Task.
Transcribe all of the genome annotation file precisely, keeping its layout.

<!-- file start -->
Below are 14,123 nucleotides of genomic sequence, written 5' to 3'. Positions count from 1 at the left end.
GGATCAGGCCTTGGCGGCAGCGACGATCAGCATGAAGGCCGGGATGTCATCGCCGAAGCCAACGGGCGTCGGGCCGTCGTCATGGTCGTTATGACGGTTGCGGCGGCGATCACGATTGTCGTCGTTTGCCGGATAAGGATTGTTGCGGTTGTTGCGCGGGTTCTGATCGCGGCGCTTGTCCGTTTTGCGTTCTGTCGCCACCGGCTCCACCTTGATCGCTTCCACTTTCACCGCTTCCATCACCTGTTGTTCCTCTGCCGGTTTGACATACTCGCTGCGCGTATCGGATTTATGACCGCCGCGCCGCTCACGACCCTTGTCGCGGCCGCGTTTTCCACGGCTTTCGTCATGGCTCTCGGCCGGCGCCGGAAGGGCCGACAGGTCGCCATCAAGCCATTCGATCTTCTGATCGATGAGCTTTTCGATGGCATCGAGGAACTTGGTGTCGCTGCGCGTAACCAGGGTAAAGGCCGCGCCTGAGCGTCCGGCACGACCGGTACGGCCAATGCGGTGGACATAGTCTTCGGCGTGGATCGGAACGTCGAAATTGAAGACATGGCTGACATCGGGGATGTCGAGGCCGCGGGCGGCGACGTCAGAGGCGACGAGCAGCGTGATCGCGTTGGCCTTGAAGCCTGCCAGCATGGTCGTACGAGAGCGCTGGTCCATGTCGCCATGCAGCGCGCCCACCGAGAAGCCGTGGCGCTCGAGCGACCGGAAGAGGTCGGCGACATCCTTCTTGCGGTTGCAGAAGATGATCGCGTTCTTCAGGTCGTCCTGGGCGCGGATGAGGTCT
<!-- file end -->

Below are 14,123 nucleotides of genomic sequence, written 5' to 3'. Positions count from 1 at the left end.
GGATCAGGCCTTGGCGGCAGCGACGATCAGCATGAAGGCCGGGATGTCATCGCCGAAGCCAACGGGCGTCGGGCCGTCGTCATGGTCGTTATGACGGTTGCGGCGGCGATCACGATTGTCGTCGTTTGCCGGATAAGGATTGTTGCGGTTGTTGCGCGGGTTCTGATCGCGGCGCTTGTCCGTTTTGCGTTCTGTCGCCACCGGCTCCACCTTGATCGCTTCCACTTTCACCGCTTCCATCACCTGTTGTTCCTCTGCCGGTTTGACATACTCGCTGCGCGTATCGGATTTATGACCGCCGCGCCGCTCACGACCCTTGTCGCGGCCGCGTTTTCCACGGCTTTCGTCATGGCTCTCGGCCGGCGCCGGAAGGGCCGACAGGTCGCCATCAAGCCATTCGATCTTCTGATCGATGAGCTTTTCGATGGCATCGAGGAACTTGGTGTCGCTGCGCGTAACCAGGGTAAAGGCCGCGCCTGAGCGTCCGGCACGACCGGTACGGCCAATGCGGTGGACATAGTCTTCGGCGTGGATCGGAACGTCGAAATTGAAGACATGGCTGACATCGGGGATGTCGAGGCCGCGGGCGGCGACGTCAGAGGCGACGAGCAGCGTGATCGCGTTGGCCTTGAAGCCTGCCAGCATGGTCGTACGAGAGCGCTGGTCCATGTCGCCATGCAGCGCGCCCACCGAGAAGCCGTGGCGCTCGAGCGACCGGAAGAGGTCGGCGACATCCTTCTTGCGGTTGCAGAAGATGATCGCGTTCTTCAGGTCGTCCTGGGCGCGGATGAGGTCT